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Poemcrazy: A Recommended Book

Posted on Oct 29, 2006 by

This book, by Susan G. Wooldridge, is one I recommend when someone tells me that they’d like for their writing to become more creative, more playful—or when someone tells me that their writing is a bit stuck. Wooldridge is a teacher. She’s worked for many years with CPITS, the California Poets in the Schools. She’s a teacher, but, as she says in her introduction, she doesn’t believe it’s possible to teach someone to write a poem. Instead, she says, “. . . we can set up circumstances in which poems are likely to happen. We can create a field in and around us that’s fertile territory for poems.”

Poemcrazy is that fertile territory. Sixty short chapters. You can read the chapters in order—or not. Many of the chapters contain ideas for writing practice. And each chapter holds out the possibility of replenishing and rejuvenating language. Language for poetry, yes. But also for sentences, paragraphs, journal entries, letters, stories, myths—and perhaps for healing—

Much of the inspiration for Poemcrazy comes from children—both Wooldridge’s own children and the children she’s worked with in the schools. She’s particularly adept at hearing and noticing those moments—those words—and combinations of words—in which language illuminates. She writes of a Cherokee child in Thermalito, California who can’t stop raising his hand during one of her workshops and then breaks out in a Cherokee song which he subsequently translates (p. 119): “I am one with the magnificent sun forever forever forever.” She writes of an image of “smelling sunlight,” that emerges from a Hmong child who knows very little English. And she writes of the images that she hears emerge in her own children’s language—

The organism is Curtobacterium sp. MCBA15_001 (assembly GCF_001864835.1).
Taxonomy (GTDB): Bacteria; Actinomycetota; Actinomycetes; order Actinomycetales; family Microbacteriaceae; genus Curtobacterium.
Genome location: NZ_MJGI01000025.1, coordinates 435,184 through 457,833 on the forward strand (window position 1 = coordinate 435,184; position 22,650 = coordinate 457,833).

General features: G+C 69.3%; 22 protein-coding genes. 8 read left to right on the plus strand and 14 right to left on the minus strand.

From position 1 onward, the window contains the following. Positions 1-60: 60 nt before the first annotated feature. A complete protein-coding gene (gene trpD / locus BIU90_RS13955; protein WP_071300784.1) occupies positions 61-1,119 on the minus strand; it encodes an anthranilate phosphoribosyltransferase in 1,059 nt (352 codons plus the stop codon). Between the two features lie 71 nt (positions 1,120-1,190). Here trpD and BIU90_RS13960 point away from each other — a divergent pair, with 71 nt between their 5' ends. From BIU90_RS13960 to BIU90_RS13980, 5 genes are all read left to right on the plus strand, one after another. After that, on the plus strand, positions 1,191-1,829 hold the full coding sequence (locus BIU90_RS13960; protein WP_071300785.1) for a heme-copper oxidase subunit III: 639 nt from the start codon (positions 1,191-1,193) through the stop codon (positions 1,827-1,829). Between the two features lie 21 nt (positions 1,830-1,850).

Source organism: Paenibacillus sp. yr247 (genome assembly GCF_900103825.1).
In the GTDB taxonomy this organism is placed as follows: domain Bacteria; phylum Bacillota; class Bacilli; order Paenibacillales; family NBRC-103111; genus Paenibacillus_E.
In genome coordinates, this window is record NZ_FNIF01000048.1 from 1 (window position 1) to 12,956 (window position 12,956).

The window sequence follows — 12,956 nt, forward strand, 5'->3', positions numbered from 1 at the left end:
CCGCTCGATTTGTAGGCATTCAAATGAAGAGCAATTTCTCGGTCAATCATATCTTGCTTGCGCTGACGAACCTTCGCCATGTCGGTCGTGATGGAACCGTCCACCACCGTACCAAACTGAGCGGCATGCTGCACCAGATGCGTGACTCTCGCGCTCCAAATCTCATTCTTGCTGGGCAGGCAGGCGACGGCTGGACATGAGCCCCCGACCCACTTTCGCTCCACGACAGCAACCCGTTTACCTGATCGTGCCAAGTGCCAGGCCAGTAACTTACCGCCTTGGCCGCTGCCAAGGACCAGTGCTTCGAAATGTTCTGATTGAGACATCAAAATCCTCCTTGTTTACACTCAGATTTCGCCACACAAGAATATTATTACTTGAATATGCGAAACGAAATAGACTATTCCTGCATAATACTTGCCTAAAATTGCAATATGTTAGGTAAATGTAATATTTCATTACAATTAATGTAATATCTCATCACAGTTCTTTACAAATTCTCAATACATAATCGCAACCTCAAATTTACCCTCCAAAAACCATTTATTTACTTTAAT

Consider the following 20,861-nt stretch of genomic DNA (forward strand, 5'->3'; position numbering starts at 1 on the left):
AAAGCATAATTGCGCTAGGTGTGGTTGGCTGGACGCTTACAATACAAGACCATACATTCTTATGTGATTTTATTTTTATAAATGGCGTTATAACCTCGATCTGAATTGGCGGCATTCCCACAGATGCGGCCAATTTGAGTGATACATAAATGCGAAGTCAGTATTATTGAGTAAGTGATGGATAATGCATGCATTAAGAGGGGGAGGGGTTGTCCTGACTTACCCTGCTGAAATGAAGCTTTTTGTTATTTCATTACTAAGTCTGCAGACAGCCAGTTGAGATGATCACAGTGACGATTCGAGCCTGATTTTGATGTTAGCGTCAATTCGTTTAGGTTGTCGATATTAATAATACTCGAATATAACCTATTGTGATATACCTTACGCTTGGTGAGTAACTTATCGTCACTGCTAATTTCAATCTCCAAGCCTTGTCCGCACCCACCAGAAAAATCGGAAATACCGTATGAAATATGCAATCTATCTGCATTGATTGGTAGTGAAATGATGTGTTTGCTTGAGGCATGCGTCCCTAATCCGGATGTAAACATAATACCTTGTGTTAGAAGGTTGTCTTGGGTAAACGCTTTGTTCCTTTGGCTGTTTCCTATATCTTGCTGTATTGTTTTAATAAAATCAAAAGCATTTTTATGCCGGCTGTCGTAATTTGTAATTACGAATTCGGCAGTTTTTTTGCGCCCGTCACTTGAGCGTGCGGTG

Her son, Daniel, saw his newborn sister, swaddled, with only her head visible, and thought she looked “yike a hotdog”. Cows on a hillside looked “yike popcorn”. And, my own personal favorite, Daniel’s observation after they’d transplanted a small tree from its pot to a hole in the ground: “The world will be its new pants.”

“Sometimes,” Wooldridge writes (p. 32), “part of writing a poem is as simple as looking carefully and bringing things together through simile and metaphor. This bit of moon looks like a canoe. The moon is a cradle, a wolf’s tooth, a fingernail, snow on a curved leaf or milk in the bottom of a tipped glass.”

Yes. And those connections she makes—right there—the moon looks like a canoe—the moon is a cradle—a wolf’s tooth—this strikes me as the kind of fertile territory a person might want to visit in order to rejuvenate language for writing—-